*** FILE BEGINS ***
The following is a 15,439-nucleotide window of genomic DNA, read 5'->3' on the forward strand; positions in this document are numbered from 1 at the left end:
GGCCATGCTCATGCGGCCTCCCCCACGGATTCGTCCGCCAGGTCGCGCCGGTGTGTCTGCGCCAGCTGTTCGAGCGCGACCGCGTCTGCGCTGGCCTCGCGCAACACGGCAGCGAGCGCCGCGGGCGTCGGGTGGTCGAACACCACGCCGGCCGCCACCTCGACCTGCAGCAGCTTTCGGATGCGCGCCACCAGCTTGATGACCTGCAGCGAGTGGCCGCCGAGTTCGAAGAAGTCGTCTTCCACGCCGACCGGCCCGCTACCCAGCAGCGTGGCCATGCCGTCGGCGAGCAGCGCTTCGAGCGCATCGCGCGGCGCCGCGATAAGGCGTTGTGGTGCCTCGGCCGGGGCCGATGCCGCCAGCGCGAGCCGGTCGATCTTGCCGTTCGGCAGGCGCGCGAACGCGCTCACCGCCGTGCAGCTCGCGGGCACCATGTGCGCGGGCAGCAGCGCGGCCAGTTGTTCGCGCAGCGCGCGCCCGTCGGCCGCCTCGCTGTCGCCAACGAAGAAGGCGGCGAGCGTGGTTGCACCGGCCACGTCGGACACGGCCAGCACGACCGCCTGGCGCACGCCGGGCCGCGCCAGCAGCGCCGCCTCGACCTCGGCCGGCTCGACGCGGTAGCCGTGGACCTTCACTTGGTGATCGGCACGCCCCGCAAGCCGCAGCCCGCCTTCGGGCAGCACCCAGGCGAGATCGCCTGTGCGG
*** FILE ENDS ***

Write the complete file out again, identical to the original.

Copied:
The following is a 15,439-nucleotide window of genomic DNA, read 5'->3' on the forward strand; positions in this document are numbered from 1 at the left end:
GGCCATGCTCATGCGGCCTCCCCCACGGATTCGTCCGCCAGGTCGCGCCGGTGTGTCTGCGCCAGCTGTTCGAGCGCGACCGCGTCTGCGCTGGCCTCGCGCAACACGGCAGCGAGCGCCGCGGGCGTCGGGTGGTCGAACACCACGCCGGCCGCCACCTCGACCTGCAGCAGCTTTCGGATGCGCGCCACCAGCTTGATGACCTGCAGCGAGTGGCCGCCGAGTTCGAAGAAGTCGTCTTCCACGCCGACCGGCCCGCTACCCAGCAGCGTGGCCATGCCGTCGGCGAGCAGCGCTTCGAGCGCATCGCGCGGCGCCGCGATAAGGCGTTGTGGTGCCTCGGCCGGGGCCGATGCCGCCAGCGCGAGCCGGTCGATCTTGCCGTTCGGCAGGCGCGCGAACGCGCTCACCGCCGTGCAGCTCGCGGGCACCATGTGCGCGGGCAGCAGCGCGGCCAGTTGTTCGCGCAGCGCGCGCCCGTCGGCCGCCTCGCTGTCGCCAACGAAGAAGGCGGCGAGCGTGGTTGCACCGGCCACGTCGGACACGGCCAGCACGACCGCCTGGCGCACGCCGGGCCGCGCCAGCAGCGCCGCCTCGACCTCGGCCGGCTCGACGCGGTAGCCGTGGACCTTCACTTGGTGATCGGCACGCCCCGCAAGCCGCAGCCCGCCTTCGGGCAGCACCCAGGCGAGATCGCCTGTGCGG